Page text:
“Under Ground” is a work of fiction based on actual events that occurred in northern Minnesota during the tumultuous iron mining strike of 1916.
All of the local characters are fictional. Although some were inspired by actual Iron Range natives, their lives and words as portrayed in this novel are imagined, placed in historical context of the times. For example, fictional character Milo Blatnik was inspired by two miners: Joe Greeni and John Alar. On June 2, 1916, Greeni led the strike walkout at the St. James mine and was followed by more than 20,000 men.
On June 22, Alar, a husband and father of three, was fatally shot in the yard of his Hibbing home as picketers marched nearby. As with the fictional character Milo, Alar’s funeral procession followed a black banner that read “Murdered by Oliver Gunmen,” photographs of which are available at the Iron Range Research Center in Chisholm, Minn. Thousands attended and his death marked a turning point in the uprising.
The “What we want is more pork chops” speech delivered in the novel by fictional character Andre Kristeva was a real speech delivered June 22, 1916, by mining clerical worker George Andreytchine.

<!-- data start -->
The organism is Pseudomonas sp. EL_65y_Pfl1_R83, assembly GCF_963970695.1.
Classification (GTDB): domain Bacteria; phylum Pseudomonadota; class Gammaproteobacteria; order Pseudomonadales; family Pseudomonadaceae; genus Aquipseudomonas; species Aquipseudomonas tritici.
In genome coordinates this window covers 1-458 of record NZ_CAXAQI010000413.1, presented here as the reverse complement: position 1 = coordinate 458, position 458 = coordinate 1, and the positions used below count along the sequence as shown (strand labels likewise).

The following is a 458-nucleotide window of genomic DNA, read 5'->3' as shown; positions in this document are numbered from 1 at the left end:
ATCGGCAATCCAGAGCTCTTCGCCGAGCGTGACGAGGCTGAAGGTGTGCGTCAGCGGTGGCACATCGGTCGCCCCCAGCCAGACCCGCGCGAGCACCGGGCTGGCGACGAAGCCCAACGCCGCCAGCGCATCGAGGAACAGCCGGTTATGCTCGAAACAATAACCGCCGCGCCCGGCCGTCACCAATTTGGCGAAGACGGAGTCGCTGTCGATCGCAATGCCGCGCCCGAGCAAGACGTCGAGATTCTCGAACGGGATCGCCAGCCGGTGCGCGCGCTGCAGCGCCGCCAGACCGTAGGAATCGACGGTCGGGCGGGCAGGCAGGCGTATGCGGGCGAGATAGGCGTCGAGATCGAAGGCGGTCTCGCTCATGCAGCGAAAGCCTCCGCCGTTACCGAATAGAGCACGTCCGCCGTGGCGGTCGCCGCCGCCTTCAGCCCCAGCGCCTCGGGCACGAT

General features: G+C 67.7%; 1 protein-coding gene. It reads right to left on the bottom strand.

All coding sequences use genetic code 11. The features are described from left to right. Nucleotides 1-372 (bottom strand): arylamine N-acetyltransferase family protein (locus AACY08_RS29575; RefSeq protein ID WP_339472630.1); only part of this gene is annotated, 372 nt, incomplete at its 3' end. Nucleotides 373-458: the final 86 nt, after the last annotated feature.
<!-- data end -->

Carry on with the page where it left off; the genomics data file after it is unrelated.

The real names of national and state figures are used in this novel, with their words and actions captured as closely as a work of fiction would allow. Strike organizers did declare war on U.S. Steel. Frank Little, Sam Scarlett, Carlo Tresca, Arthur Boose, Elizabeth Gurley Flynn, Big Bill Haywood and other International Workers of the World (IWW) labor organizers played a key part in the 1916 strike, although their roles are fictionalized in this novel. Minnesota Gov. Joseph Burnquist and his actions during the strike are accurately presented within the context of a fictional story.
Socialist presidential candidate Eugene Debs did not speak in Duluth, but wrote extensively about the Mesabi strike and was a major advocate for the miners. The speech he gives in this novel is excerpted from an article written by Debs, titled “Murder in the First Degree.”
Dr. Andrea Hall was an Iron Range doctor remembered as a great friend to miners and lumberjacks, but the events in which she is portrayed are fictional.
For the rest of this article, click here: http://www.startribune.com/a-note-on-the-historical-accuracy-of-this-novel/304458651/